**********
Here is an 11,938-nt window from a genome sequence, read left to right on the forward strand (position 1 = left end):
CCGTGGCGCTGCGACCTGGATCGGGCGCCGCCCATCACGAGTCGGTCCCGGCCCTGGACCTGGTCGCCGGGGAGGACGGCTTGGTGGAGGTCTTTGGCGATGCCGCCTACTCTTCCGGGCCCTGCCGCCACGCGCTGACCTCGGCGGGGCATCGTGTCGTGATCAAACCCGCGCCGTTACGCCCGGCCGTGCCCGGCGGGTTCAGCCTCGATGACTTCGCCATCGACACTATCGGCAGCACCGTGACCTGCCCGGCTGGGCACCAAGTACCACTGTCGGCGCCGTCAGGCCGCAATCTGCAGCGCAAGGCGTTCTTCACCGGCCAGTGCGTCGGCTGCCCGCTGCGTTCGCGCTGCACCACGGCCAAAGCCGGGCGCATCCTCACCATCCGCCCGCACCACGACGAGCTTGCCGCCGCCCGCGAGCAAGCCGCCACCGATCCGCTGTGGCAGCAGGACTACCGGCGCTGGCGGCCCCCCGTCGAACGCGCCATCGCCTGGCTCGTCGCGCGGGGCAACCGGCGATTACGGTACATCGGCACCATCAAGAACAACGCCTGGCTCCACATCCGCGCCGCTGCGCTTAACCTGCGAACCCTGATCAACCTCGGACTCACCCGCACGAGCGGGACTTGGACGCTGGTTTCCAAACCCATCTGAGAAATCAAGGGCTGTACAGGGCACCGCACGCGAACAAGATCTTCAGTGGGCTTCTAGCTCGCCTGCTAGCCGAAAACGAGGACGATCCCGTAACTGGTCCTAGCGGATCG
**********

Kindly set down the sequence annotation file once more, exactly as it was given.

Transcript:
Here is an 11,938-nt window from a genome sequence, read left to right on the forward strand (position 1 = left end):
CCGTGGCGCTGCGACCTGGATCGGGCGCCGCCCATCACGAGTCGGTCCCGGCCCTGGACCTGGTCGCCGGGGAGGACGGCTTGGTGGAGGTCTTTGGCGATGCCGCCTACTCTTCCGGGCCCTGCCGCCACGCGCTGACCTCGGCGGGGCATCGTGTCGTGATCAAACCCGCGCCGTTACGCCCGGCCGTGCCCGGCGGGTTCAGCCTCGATGACTTCGCCATCGACACTATCGGCAGCACCGTGACCTGCCCGGCTGGGCACCAAGTACCACTGTCGGCGCCGTCAGGCCGCAATCTGCAGCGCAAGGCGTTCTTCACCGGCCAGTGCGTCGGCTGCCCGCTGCGTTCGCGCTGCACCACGGCCAAAGCCGGGCGCATCCTCACCATCCGCCCGCACCACGACGAGCTTGCCGCCGCCCGCGAGCAAGCCGCCACCGATCCGCTGTGGCAGCAGGACTACCGGCGCTGGCGGCCCCCCGTCGAACGCGCCATCGCCTGGCTCGTCGCGCGGGGCAACCGGCGATTACGGTACATCGGCACCATCAAGAACAACGCCTGGCTCCACATCCGCGCCGCTGCGCTTAACCTGCGAACCCTGATCAACCTCGGACTCACCCGCACGAGCGGGACTTGGACGCTGGTTTCCAAACCCATCTGAGAAATCAAGGGCTGTACAGGGCACCGCACGCGAACAAGATCTTCAGTGGGCTTCTAGCTCGCCTGCTAGCCGAAAACGAGGACGATCCCGTAACTGGTCCTAGCGGATCG